Activated Protein C Resistance

Below you will find more information about Activated Protein C Resistance from Medigest. If you believe that you are suffering from any of the symptoms of Activated Protein C Resistance it is important that you obtain an accurate diagnosis from a medical professional to ensure that you obtain the correct medication or treatment for your condition. There are medical conditions that carry similar symptoms associated with Activated Protein C Resistance and therefore the information provided by Medigest is offered as a guideline only and should never be used in preference to seeking professional medical advice. The information relating to Activated Protein C Resistance comes from a third party source and Medigest will not be held liable for any inaccuracies relating to the information shown.


Activated protein C resistance is a hemostatic disease which is characterized by a reduced anticoagulant response to APC or activated protein C. The result is a heightened risk of venous thrombosis. The activated protein C resistance or APCr was first studied and reported by Dahlback in 1993. Activated protein C with protein S as its co-factor degrades Factor VIIIa and Factor Va. Activated protein C resistance is the failure of protein C to cleave Factor VIIIa and/or Factor Va. This permits for a longer extent of thrombin generation and could proceed to the hypercoabulable phase. The most common form of hereditary resistance to activated protein C is Factor V Leiden. Acquired types occur together with elevated concentrations of Factor VIII. It has been evaluated that up to 64% of people who are afflicted with venous thromboembolism could also have activated protein C resistance.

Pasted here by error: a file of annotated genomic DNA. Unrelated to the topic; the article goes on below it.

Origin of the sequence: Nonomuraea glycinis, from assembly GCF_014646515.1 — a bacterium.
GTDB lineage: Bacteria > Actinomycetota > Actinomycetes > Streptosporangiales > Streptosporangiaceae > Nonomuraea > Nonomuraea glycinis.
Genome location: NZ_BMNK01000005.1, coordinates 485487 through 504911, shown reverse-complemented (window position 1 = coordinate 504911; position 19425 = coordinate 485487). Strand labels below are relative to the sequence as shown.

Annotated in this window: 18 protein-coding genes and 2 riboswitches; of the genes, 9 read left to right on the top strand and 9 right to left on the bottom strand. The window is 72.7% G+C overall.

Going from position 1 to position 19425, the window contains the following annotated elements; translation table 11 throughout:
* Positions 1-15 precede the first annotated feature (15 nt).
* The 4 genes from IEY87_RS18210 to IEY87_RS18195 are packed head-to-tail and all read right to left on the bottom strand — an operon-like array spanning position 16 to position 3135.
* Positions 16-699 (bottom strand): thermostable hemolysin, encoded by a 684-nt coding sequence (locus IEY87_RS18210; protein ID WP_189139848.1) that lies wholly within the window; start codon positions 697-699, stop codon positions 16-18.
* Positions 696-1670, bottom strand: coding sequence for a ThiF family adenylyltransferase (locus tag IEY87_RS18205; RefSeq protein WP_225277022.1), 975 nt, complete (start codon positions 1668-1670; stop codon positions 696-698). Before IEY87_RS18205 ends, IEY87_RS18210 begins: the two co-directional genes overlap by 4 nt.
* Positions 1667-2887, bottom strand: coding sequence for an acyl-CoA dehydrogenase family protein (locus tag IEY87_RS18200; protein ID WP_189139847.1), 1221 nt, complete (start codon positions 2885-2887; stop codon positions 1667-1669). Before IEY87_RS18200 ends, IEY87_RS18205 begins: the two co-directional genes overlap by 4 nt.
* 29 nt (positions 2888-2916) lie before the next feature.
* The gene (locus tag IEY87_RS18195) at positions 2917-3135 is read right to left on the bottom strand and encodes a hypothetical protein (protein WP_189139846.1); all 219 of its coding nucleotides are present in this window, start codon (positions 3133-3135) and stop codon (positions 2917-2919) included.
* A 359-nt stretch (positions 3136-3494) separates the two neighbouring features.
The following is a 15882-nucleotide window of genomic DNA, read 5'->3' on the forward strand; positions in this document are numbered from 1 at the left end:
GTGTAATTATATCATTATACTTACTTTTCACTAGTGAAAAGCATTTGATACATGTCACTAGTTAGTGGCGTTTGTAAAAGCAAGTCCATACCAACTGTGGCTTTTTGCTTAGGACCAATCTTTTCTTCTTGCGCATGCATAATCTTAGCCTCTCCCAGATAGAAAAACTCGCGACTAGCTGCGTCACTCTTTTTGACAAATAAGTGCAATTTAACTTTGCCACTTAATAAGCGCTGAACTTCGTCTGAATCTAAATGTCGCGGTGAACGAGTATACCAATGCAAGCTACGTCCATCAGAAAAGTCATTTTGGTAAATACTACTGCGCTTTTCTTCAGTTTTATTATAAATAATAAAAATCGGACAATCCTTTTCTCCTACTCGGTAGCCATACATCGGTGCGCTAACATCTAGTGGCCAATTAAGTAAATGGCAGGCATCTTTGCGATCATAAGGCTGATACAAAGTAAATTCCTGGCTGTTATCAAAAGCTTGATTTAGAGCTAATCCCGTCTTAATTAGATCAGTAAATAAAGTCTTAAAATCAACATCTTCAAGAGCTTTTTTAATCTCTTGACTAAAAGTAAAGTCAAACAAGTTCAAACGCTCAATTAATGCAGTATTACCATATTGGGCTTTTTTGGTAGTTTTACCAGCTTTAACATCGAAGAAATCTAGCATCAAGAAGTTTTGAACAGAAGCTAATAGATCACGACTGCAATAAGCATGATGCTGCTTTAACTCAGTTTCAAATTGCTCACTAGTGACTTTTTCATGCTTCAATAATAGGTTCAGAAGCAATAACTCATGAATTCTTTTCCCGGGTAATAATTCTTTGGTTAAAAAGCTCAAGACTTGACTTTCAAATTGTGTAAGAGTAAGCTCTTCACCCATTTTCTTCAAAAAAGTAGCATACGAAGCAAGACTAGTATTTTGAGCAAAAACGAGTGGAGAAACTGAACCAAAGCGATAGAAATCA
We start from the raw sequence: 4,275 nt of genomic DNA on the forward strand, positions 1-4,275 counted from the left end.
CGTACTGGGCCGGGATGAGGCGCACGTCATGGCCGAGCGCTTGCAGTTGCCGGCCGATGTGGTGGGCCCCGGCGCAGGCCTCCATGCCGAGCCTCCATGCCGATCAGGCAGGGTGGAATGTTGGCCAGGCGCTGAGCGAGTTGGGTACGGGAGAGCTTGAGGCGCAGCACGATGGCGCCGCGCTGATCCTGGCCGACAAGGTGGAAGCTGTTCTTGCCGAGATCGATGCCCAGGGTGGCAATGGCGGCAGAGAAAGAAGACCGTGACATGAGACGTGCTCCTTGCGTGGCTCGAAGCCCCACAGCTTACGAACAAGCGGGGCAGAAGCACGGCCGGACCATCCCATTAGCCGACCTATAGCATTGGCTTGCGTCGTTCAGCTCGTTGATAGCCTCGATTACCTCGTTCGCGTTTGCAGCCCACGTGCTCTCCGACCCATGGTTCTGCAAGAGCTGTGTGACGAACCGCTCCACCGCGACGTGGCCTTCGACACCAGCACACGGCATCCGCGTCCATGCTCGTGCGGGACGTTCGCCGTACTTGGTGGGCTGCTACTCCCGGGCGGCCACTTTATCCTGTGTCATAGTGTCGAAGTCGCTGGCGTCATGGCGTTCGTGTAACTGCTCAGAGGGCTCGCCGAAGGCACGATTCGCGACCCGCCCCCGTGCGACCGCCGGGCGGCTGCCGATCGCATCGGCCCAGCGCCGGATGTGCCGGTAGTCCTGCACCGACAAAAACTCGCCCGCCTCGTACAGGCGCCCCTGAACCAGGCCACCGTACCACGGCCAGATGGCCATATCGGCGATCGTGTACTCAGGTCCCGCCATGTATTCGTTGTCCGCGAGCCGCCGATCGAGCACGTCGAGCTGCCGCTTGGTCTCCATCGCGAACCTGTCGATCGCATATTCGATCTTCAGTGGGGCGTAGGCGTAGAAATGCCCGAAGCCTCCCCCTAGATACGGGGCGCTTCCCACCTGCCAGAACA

Before any type of APCr test can be given, it is necessary to diagnose all the factors which determine the risk of thrombosis.

Symptoms and Signs

The clinical symptoms include: thrombosis; placental abruption; preeclampsia; intrauterine growth impairment; and stillbirths. These symptoms are highly different in APC resistant people. Some patients do not get thrombosis while a few others suffer from recurring acute thrombotic incidents. The homozygosity for the mutation on Leiden provides a greater risk of thrombosis when compared to heterozygosity. The risk of getting thrombosis is heightened by the other co-existent risk factors that are acquired or protein deficiencies. Other risk factors that are genetic for thrombosis also include lack of protein C, antithrombin III, and protein S. Factor II gene mutations and the MTHFR or homocysteine related methylene tetrahydrafolate polymorphism are also factors that increase the occurrence of thrombosis. The general risk factors that are acquired are pregnancy, trauma, contraceptive use, the presence of antibodies that are antiphospholipids, and surgery.


Patients who acquire venous thrombosis for the first time and also FVL mutation (with no other thrombotic risks) could have the anticoagulant therapy hampered. In case a second case occurs, it is recommended that an indefinite anticoagulant therapy be given. Those individuals with venous thrombosis, a second acquired or inborn risk factor, and FVL commonly require anticoagulation that is indefinite. Asymptomatic FVL carriers should be anticoagulated for surgery. Anticoagulation among asymptomatic carriers who are pregnant is presently not recommended. As is practiced, the regiments of treatments might need individualization.

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